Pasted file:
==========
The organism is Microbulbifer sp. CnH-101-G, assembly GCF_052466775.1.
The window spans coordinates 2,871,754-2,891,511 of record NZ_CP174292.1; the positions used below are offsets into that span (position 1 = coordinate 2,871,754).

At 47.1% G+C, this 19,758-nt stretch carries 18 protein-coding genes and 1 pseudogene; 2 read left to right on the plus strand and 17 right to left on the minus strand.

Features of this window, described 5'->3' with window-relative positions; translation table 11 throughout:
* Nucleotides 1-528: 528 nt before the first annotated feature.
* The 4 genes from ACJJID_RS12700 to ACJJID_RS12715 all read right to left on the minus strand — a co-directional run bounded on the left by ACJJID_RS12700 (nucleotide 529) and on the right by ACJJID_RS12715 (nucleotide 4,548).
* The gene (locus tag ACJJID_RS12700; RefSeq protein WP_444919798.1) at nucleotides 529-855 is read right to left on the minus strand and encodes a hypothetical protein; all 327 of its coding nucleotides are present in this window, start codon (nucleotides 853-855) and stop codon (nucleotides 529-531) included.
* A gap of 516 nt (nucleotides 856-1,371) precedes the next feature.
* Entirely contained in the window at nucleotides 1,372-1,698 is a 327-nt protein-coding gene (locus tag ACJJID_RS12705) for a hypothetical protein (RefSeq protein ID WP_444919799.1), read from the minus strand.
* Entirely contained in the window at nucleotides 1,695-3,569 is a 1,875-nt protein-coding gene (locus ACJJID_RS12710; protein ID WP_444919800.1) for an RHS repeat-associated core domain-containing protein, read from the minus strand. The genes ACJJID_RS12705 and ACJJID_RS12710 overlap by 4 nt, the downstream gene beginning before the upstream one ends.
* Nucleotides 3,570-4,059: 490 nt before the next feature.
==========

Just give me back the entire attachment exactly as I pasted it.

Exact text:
The organism is Microbulbifer sp. CnH-101-G, assembly GCF_052466775.1.
The window spans coordinates 2,871,754-2,891,511 of record NZ_CP174292.1; the positions used below are offsets into that span (position 1 = coordinate 2,871,754).

At 47.1% G+C, this 19,758-nt stretch carries 18 protein-coding genes and 1 pseudogene; 2 read left to right on the plus strand and 17 right to left on the minus strand.

Features of this window, described 5'->3' with window-relative positions; translation table 11 throughout:
* Nucleotides 1-528: 528 nt before the first annotated feature.
* The 4 genes from ACJJID_RS12700 to ACJJID_RS12715 all read right to left on the minus strand — a co-directional run bounded on the left by ACJJID_RS12700 (nucleotide 529) and on the right by ACJJID_RS12715 (nucleotide 4,548).
* The gene (locus tag ACJJID_RS12700; RefSeq protein WP_444919798.1) at nucleotides 529-855 is read right to left on the minus strand and encodes a hypothetical protein; all 327 of its coding nucleotides are present in this window, start codon (nucleotides 853-855) and stop codon (nucleotides 529-531) included.
* A gap of 516 nt (nucleotides 856-1,371) precedes the next feature.
* Entirely contained in the window at nucleotides 1,372-1,698 is a 327-nt protein-coding gene (locus tag ACJJID_RS12705) for a hypothetical protein (RefSeq protein ID WP_444919799.1), read from the minus strand.
* Entirely contained in the window at nucleotides 1,695-3,569 is a 1,875-nt protein-coding gene (locus ACJJID_RS12710; protein ID WP_444919800.1) for an RHS repeat-associated core domain-containing protein, read from the minus strand. The genes ACJJID_RS12705 and ACJJID_RS12710 overlap by 4 nt, the downstream gene beginning before the upstream one ends.
* Nucleotides 3,570-4,059: 490 nt before the next feature.